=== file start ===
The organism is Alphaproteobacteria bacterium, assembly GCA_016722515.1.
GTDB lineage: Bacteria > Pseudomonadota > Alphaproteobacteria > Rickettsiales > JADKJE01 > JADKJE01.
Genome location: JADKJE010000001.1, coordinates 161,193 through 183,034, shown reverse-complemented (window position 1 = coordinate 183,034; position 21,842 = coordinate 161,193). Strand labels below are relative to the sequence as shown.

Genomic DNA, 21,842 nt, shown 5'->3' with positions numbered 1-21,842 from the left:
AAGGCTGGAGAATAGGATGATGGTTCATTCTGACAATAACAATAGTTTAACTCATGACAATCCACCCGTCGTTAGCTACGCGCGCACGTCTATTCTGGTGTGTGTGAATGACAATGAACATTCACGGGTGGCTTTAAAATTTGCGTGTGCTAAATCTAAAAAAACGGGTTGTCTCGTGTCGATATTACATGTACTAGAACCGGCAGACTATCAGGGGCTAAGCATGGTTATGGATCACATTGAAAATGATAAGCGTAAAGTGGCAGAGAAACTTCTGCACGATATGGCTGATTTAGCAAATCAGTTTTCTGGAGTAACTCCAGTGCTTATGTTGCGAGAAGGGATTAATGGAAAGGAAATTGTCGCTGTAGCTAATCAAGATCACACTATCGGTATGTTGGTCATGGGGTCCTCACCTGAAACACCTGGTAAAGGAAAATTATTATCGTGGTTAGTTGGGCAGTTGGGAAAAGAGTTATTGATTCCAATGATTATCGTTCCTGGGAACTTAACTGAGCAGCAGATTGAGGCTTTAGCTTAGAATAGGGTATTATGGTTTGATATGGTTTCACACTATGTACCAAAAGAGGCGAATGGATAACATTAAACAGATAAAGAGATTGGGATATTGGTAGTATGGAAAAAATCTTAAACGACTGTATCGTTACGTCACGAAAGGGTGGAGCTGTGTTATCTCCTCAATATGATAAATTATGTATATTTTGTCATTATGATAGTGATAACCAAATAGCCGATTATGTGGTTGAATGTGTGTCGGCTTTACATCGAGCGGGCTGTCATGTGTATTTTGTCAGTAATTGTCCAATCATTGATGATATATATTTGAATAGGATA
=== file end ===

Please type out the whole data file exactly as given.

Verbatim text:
The organism is Alphaproteobacteria bacterium, assembly GCA_016722515.1.
GTDB lineage: Bacteria > Pseudomonadota > Alphaproteobacteria > Rickettsiales > JADKJE01 > JADKJE01.
Genome location: JADKJE010000001.1, coordinates 161,193 through 183,034, shown reverse-complemented (window position 1 = coordinate 183,034; position 21,842 = coordinate 161,193). Strand labels below are relative to the sequence as shown.

Genomic DNA, 21,842 nt, shown 5'->3' with positions numbered 1-21,842 from the left:
AAGGCTGGAGAATAGGATGATGGTTCATTCTGACAATAACAATAGTTTAACTCATGACAATCCACCCGTCGTTAGCTACGCGCGCACGTCTATTCTGGTGTGTGTGAATGACAATGAACATTCACGGGTGGCTTTAAAATTTGCGTGTGCTAAATCTAAAAAAACGGGTTGTCTCGTGTCGATATTACATGTACTAGAACCGGCAGACTATCAGGGGCTAAGCATGGTTATGGATCACATTGAAAATGATAAGCGTAAAGTGGCAGAGAAACTTCTGCACGATATGGCTGATTTAGCAAATCAGTTTTCTGGAGTAACTCCAGTGCTTATGTTGCGAGAAGGGATTAATGGAAAGGAAATTGTCGCTGTAGCTAATCAAGATCACACTATCGGTATGTTGGTCATGGGGTCCTCACCTGAAACACCTGGTAAAGGAAAATTATTATCGTGGTTAGTTGGGCAGTTGGGAAAAGAGTTATTGATTCCAATGATTATCGTTCCTGGGAACTTAACTGAGCAGCAGATTGAGGCTTTAGCTTAGAATAGGGTATTATGGTTTGATATGGTTTCACACTATGTACCAAAAGAGGCGAATGGATAACATTAAACAGATAAAGAGATTGGGATATTGGTAGTATGGAAAAAATCTTAAACGACTGTATCGTTACGTCACGAAAGGGTGGAGCTGTGTTATCTCCTCAATATGATAAATTATGTATATTTTGTCATTATGATAGTGATAACCAAATAGCCGATTATGTGGTTGAATGTGTGTCGGCTTTACATCGAGCGGGCTGTCATGTGTATTTTGTCAGTAATTGTCCAATCATTGATGATATATATTTGAATAGGATA